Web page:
Maryland’s overall venture capital haul for 2018 totaled crossed the billion-dollar mark for the first time since 2001, according to the PwC/CB Insights MoneyTree report.
The state’s total was $1.12 billion for the year, according to the report. The totals were already on pace to top 2017 figures after the third quarter, and the fourth quarter saw about $218 million invested over 11 deals. In the end, Maryland posted totals 23 percent higher in 2018 over 2017.
The top deals of the fourth quarter included a total of $118 million round for Beltsville-based biopharmaceutical company Nextcure, the $37 million Series B for Hanover-based cybersecurity company Dragos and a $23.15 million round for Bethesda health data company Aledade.
Notable deals from Baltimore city companies for the fourth quarter included the $5 million Series A from manufacturing startup FactoryFour, medical education startup Osmosis’ $2.5 million funding round and medical device startup ReGelTec’s $2 million round.
Brad Phillips, a director in PwC’s emerging company services, called 2018 an “exceptional year” for Maryland. The total represented nearly a threefold increase in the number of dollars invested in 2016, and it improves on previous totals of $982 million (which was helped by a whopping $250 million investment in Tenable) and $909 billion from 2015 and 2017, respectively. While the totals can be “choppy” year-to-year, most instructive for those watching the overall trends is that the average totals of venture funding in the state have been on the rise as a whole since 2013, Phillips said.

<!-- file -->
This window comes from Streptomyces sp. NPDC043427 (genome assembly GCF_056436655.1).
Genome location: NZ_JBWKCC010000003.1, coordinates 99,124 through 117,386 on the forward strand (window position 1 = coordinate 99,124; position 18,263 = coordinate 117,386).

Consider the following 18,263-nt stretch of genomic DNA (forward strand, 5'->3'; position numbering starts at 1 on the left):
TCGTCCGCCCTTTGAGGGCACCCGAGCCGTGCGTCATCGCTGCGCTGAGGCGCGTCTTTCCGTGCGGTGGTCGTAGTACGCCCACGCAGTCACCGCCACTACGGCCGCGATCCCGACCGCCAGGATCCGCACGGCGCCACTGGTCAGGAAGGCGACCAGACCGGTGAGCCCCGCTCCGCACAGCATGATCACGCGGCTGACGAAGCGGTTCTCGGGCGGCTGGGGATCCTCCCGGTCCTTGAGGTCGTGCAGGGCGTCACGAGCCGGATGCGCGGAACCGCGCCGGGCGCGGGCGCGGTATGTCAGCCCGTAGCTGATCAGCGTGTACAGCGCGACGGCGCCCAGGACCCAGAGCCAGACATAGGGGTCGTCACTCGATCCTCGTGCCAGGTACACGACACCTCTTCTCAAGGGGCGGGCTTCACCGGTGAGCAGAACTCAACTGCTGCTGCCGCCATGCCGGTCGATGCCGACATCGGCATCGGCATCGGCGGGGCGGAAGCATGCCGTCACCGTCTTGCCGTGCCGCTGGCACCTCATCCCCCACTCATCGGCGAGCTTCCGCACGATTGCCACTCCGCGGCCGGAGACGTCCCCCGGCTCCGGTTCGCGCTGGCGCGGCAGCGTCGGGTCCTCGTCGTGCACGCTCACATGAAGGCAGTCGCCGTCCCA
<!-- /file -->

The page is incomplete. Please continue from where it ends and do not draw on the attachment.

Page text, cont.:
“Maryland has had a good couple of years,” he said.
The activity in Maryland mirrored what was happening nationwide. Across the country, venture funding totals in 2018 were at its highest levels since 2000. That coincides with emergence of more “megadeals,” or investments of more than $100 million, and a record number of companies reaching “unicorn” – or $1B valuation – status, according to the report.
Yet, at the same time, the number of deals is declining nationally, meaning fewer companies are getting funded. Specifically, the percentage of seed-stage investment rounds fell for the third straight year to 25 percent, according to the report.
Maryland saw a drop in the number of deals in the fourth quarter of 2018, with 11 recorded after seeing three quarters of more than 20 deals to start the year. Across the state, the total number of deals for the entire year was up in 2018, with 81 compared to 76 in 2017.
“We tend to focus on the dollars a good bit, but the number of deals is a very significant factor, as well,” Phillips said.-30-